Companies such as JetBlue have used it to mine e-mails and other customer feedback for insight.
There's nothing like an ice storm and angry customers to focus the mind. JetBlue Airways went through a trial by ice in February 2007, when a storm grounded flights at New York's Kennedy Airport and left its passengers stranded on the runway for hours. During the crisis and its aftermath, the volume of e-mail to the company soared from 400 a day to 15,000. Personnel couldn't possibly read and report on all the messages in a timely way--but the company needed to respond.
Not long before the storm, JetBlue had begun to explore text analytics, intrigued by new technology that promised real linguistic analysis that could mine for concepts, not just do the simplistic "counting words" approach. In the heat of the crisis, one text analytics vendor, Attensity, analyzed all the e-mail messages JetBlue had received and produced a report in two days. The report proved critical to the development of JetBlue's customer bill of rights, says Bryan Jeppsen, a JetBlue senior analyst.
The airline went on to integrate Attensity with other customer analysis. It uses Satmetrix's Net Promoter metrics, which gives JetBlue a score based on the percentage of customers classified as "detractors," "neutrals," or "promoters." That score is useful because it's clear, simple feedback everyone in the company understands. But "executives want to know why the score has moved up or down," Jeppsen says. "Was it because planes left on time or were late? Was it the average fare? The only ones who really know are the customers." By using Attensity to match specific comments and comment patterns with structured data such as arrival times, fares, crews, and gates, the airline thinks it can solve problems more rapidly.
Customers today aren't just customers--they're influencers and social networkers. Across the Web at any hour, they're sharing observations about your company's products and services, and those of your competitors. Customers amplify their single voices when they blog, write online comments and reviews, and participate in communities such as Facebook and Twitter. These new modes of customer behavior make it essential for companies to move beyond traditional ways of gathering, analyzing, and acting on customer information.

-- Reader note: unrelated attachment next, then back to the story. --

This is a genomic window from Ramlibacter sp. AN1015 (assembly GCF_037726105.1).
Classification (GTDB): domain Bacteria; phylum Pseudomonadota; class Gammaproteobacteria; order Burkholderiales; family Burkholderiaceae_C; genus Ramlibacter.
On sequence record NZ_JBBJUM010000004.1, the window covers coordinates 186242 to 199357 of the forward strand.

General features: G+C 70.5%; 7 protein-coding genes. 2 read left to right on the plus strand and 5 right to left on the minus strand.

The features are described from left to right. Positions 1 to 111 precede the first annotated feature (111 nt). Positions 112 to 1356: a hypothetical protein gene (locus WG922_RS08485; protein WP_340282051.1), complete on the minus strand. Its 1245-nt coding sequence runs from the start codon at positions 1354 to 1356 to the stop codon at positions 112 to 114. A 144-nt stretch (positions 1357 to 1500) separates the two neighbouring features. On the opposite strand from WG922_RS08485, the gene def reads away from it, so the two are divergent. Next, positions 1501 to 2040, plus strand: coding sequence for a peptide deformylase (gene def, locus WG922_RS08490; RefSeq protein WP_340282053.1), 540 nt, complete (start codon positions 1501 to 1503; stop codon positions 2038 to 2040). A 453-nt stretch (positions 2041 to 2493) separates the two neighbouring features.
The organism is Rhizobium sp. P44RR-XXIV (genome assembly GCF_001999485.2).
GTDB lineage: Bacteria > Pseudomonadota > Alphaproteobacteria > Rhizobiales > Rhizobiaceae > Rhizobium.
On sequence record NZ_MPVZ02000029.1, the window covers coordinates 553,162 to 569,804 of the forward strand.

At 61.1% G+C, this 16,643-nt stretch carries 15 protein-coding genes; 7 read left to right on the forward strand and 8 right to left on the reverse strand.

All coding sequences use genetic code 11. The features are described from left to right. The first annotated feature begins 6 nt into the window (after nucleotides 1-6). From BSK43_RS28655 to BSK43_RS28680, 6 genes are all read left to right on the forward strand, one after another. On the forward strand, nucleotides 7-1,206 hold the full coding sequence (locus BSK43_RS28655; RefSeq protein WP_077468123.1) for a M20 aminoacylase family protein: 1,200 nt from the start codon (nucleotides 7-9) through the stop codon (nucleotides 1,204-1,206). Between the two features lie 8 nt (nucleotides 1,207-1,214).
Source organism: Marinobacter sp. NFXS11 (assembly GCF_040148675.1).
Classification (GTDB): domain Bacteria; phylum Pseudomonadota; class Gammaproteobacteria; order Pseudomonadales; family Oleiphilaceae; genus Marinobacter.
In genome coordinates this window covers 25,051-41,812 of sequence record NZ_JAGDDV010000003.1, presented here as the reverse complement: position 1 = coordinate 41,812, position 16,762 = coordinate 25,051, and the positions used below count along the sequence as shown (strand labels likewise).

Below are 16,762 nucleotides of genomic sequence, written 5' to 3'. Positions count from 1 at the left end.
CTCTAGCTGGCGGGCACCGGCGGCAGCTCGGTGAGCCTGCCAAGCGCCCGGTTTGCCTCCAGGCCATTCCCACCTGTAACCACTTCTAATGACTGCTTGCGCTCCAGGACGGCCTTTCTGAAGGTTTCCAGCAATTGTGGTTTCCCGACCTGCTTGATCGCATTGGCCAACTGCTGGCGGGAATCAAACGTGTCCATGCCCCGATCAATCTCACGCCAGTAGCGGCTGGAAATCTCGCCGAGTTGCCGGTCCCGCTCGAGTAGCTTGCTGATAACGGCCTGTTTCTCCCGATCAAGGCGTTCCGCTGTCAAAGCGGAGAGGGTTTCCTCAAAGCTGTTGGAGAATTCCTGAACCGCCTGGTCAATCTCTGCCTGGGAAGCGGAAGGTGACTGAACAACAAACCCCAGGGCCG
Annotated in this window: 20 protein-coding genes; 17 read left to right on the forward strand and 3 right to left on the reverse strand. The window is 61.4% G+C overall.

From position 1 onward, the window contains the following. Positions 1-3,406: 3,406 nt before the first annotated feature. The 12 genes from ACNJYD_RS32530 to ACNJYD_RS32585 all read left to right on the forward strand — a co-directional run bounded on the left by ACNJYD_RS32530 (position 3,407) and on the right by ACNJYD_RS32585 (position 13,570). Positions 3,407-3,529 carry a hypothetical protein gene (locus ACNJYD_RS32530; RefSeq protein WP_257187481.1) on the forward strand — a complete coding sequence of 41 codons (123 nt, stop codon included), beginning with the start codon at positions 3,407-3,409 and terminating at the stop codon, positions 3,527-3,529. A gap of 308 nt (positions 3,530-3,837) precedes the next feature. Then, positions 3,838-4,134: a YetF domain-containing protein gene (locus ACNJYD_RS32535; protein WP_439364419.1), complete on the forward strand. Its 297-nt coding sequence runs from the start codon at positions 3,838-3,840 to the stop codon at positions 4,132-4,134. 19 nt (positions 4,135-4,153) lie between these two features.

Customers also continue to reach out in conventional ways, such as feedback surveys and letters to the company. But the big difference today is that those surveys are often digital and the "letters" are e-mail--meaning it's in a digital form that should be easier to analyze.
In most organizations, transaction data is still the raw material of customer intelligence, and advances in the depth, breadth, and timeliness of transaction data analysis can help companies deliver competitive advantages. However, what's firing the imagination in many organizations these days is the potential to apply analytics to search results, text, and social network content to better understand customers and predict their behavior.
Analyzing Unstructured Content
This effort doesn't replace the work companies do to analyze structured data. Bringing structured data that measure hard facts such as transactions together with unstructured information such as e-mails and surveys that measure sentiment is essential to understanding customers. Of course, textual information, including forms, letters, survey responses, and warranty cards, has long been part of customer data sets. But it's the digitizing of this information that has interest in text analytics on the rise.
Text analytics, like data mining, is an umbrella term that covers a range of techniques and practices, including natural language processing, text mining, relationship extraction, classification and tagging, visualization, modeling, and predictive analysis. Compared with structured data analysis, text analytics is by nature less precise and complete; "good enough" is often the rule. Thus, text analytics can be most valuable when used in tandem with structured data analysis, particularly when an organization wants to combine or correlate customer predictors found in data and text.
Choice Hotels and Gaylord Hotels are both using text analytics software from Clarabridge to quickly make sense of thousands of customer satisfaction surveys gathered each day. The software spots positive and negative comments that can then be correlated with specific hotels, facilities, services, rooms, and employee shifts. The feedback drives immediate customer service response, with outbound calls or letters to acknowledge and apologize for problems and perhaps offer discounts to win over upset customers. More important, chain and facility managers track trends to spot problems and best practices. For example, Gaylord Hotels found out from using text analytics of post-visit surveys that noisy rooms weren't the most common problem, but they were among the most serious because they were most correlated to a "wouldn't return" or "wouldn't recommend" response.
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